I spent so many years making the wish to quit drinking, I wished and wished and drank and drank, wishing to be well. It wasn't until I got out my backbone, stopped wishing and made a life out of reality that I got sober and started to heal. This is always the truth: when I get with my backbone instead of my wishing I move myself to more healed. I find my remedies rather than my excuses- it's then that I am back to my backbone, facing reality.
Tuesday, January 3, 2017
My youngest has the sweetest crush on a girl in his class. She is his seat mate, they talk all the time: "Even more than me and you mom!" One day after school we waited for her mom to show up so we could ask her to come over to our house. I introduced myself and said to my son's friend, "Would you like to come over to our house one day to play?" She said, "No thank you, I'm fine," and my son pulled in his lips and made the please don't let me cry face and I kind of laughed politely and said, "Oh, okay, um see you later. Nice to meet you." We walked the long walk to the car and when we got in he tried to smile but cried instead. I tried to make it better by saying things like be patient and maybe today just wasn't a good day to ask but he kind of got himself together with a ragged sigh and proceeded to act like it didn't matter.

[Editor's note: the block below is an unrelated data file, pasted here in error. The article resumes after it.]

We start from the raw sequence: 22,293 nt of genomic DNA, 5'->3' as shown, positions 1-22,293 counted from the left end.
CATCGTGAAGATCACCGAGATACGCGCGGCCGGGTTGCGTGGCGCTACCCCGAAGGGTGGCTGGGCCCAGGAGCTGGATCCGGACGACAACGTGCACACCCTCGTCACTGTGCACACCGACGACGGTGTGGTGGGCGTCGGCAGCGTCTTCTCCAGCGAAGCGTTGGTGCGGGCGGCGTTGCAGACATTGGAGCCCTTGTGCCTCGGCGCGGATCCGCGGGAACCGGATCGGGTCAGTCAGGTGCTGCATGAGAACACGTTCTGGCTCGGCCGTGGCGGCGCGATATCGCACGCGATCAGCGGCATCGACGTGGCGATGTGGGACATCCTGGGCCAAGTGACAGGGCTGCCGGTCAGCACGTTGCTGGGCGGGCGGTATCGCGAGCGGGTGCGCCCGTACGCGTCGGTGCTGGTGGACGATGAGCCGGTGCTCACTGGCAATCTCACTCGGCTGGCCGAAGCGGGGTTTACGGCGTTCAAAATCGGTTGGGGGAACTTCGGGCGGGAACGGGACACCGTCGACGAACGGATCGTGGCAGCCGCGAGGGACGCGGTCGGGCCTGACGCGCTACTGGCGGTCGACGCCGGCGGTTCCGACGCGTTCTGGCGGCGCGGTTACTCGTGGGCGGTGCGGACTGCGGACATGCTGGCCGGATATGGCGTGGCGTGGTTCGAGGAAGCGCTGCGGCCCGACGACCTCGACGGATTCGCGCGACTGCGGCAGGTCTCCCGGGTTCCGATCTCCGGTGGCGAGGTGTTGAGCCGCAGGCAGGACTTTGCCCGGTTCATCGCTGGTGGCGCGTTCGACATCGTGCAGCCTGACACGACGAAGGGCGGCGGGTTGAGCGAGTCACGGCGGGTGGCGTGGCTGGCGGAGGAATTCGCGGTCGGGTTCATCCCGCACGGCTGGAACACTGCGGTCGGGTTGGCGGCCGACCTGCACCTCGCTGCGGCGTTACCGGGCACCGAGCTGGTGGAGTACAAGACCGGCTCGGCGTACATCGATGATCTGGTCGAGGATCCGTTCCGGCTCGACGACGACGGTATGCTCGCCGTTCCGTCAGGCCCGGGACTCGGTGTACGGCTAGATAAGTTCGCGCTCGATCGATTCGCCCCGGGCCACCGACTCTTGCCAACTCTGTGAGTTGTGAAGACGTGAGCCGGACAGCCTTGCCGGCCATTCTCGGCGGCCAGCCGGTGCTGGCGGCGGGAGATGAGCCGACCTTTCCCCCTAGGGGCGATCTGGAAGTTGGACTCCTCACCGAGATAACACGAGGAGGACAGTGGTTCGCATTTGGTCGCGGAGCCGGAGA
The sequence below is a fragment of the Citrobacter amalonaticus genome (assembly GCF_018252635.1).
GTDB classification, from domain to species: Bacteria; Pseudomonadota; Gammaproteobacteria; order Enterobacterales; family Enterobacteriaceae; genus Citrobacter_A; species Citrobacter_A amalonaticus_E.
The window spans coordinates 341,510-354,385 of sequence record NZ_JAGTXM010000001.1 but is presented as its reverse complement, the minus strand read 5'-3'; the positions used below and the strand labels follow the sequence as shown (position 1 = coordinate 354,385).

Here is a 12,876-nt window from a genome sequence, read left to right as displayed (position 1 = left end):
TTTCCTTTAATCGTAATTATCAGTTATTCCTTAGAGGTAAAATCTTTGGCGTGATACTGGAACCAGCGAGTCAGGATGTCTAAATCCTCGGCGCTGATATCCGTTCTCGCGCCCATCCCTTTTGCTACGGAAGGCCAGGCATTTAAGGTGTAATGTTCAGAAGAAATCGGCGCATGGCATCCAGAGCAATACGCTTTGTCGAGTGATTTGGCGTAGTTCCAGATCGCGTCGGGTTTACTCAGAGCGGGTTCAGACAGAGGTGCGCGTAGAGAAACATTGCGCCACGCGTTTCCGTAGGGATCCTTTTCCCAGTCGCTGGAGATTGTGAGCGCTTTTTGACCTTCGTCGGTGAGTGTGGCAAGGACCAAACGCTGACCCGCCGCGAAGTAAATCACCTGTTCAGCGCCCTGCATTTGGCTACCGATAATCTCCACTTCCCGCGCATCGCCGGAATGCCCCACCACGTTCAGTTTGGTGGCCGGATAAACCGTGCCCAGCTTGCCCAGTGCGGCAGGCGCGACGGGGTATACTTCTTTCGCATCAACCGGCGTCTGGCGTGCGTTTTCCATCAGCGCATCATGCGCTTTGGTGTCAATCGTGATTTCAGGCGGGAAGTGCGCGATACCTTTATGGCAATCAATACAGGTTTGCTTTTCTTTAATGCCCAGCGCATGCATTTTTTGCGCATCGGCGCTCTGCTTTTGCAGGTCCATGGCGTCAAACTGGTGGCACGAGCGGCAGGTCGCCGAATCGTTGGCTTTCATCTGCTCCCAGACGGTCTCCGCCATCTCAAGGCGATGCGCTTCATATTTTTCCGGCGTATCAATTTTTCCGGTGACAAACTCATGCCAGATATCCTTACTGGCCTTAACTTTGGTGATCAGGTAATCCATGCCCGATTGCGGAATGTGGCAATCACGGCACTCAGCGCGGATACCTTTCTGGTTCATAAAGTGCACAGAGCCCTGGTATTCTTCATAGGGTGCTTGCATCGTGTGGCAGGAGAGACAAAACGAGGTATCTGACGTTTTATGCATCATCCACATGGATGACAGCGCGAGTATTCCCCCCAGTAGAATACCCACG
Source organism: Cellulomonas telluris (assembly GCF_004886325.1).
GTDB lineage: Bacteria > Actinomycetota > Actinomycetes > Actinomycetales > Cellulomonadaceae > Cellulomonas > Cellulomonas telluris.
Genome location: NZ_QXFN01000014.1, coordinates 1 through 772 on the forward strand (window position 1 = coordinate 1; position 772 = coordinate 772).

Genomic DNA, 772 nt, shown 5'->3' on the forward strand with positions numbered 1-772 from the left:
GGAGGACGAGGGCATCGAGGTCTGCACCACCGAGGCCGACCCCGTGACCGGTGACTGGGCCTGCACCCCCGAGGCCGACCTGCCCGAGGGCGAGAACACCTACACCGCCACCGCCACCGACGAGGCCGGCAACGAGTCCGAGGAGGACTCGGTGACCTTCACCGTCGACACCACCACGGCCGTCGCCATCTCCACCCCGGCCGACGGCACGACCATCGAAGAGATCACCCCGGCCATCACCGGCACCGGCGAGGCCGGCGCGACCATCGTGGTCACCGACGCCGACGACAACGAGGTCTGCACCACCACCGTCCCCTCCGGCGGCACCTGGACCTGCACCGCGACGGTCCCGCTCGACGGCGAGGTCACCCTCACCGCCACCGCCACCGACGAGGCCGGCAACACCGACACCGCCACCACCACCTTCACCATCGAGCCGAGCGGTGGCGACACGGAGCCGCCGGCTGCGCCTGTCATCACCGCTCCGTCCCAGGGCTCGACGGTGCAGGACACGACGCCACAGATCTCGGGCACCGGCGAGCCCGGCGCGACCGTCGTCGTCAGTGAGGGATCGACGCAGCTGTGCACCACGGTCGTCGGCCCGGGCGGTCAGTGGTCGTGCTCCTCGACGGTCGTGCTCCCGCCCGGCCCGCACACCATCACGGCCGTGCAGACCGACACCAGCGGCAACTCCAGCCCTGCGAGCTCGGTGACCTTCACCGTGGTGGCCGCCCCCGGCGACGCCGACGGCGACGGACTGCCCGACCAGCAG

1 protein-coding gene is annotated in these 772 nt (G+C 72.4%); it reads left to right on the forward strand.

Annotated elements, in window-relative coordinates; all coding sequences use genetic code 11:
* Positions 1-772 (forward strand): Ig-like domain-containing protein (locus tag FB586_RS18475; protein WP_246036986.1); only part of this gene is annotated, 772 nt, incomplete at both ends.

This has been my relationship with myself. I send out these fancy love letters to myself and then when it seems like time to become home friends and not just at school friends I clam up and refuse politely, and I also forget to feel how heartbroken I am and I breathe a lot and pretend like I'm just fine anyway, thanks. Mixed signals all over the place.
Is it embarrassing and a little self indulgent to admit that I love myself? Does that make me one of those people that persistently posts selfies and quotes about how they just keep going no matter what because even in the darkest day there might be a slice of light? When did it become wrong to love yourself? Does school beat it out of you? Your peers? Just life? Can it just be okay and acceptable and not make me arrogant or full of myself if I am okay with saying I'm okay?